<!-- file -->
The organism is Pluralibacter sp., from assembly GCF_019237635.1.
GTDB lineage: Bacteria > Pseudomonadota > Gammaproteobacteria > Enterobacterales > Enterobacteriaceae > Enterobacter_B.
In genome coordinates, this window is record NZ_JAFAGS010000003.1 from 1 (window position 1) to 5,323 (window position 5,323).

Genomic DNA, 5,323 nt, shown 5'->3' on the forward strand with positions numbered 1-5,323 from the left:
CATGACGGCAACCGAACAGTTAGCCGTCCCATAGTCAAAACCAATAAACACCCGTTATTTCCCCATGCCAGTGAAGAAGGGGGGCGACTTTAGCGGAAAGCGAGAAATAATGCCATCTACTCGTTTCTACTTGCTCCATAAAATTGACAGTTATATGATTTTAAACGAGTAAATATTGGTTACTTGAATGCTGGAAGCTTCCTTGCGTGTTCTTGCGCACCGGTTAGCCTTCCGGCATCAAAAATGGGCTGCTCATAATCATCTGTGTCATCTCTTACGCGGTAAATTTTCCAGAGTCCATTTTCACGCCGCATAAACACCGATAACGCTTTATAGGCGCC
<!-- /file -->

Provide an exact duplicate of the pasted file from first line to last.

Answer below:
The organism is Pluralibacter sp., from assembly GCF_019237635.1.
GTDB lineage: Bacteria > Pseudomonadota > Gammaproteobacteria > Enterobacterales > Enterobacteriaceae > Enterobacter_B.
In genome coordinates, this window is record NZ_JAFAGS010000003.1 from 1 (window position 1) to 5,323 (window position 5,323).

Genomic DNA, 5,323 nt, shown 5'->3' on the forward strand with positions numbered 1-5,323 from the left:
CATGACGGCAACCGAACAGTTAGCCGTCCCATAGTCAAAACCAATAAACACCCGTTATTTCCCCATGCCAGTGAAGAAGGGGGGCGACTTTAGCGGAAAGCGAGAAATAATGCCATCTACTCGTTTCTACTTGCTCCATAAAATTGACAGTTATATGATTTTAAACGAGTAAATATTGGTTACTTGAATGCTGGAAGCTTCCTTGCGTGTTCTTGCGCACCGGTTAGCCTTCCGGCATCAAAAATGGGCTGCTCATAATCATCTGTGTCATCTCTTACGCGGTAAATTTTCCAGAGTCCATTTTCACGCCGCATAAACACCGATAACGCTTTATAGGCGCC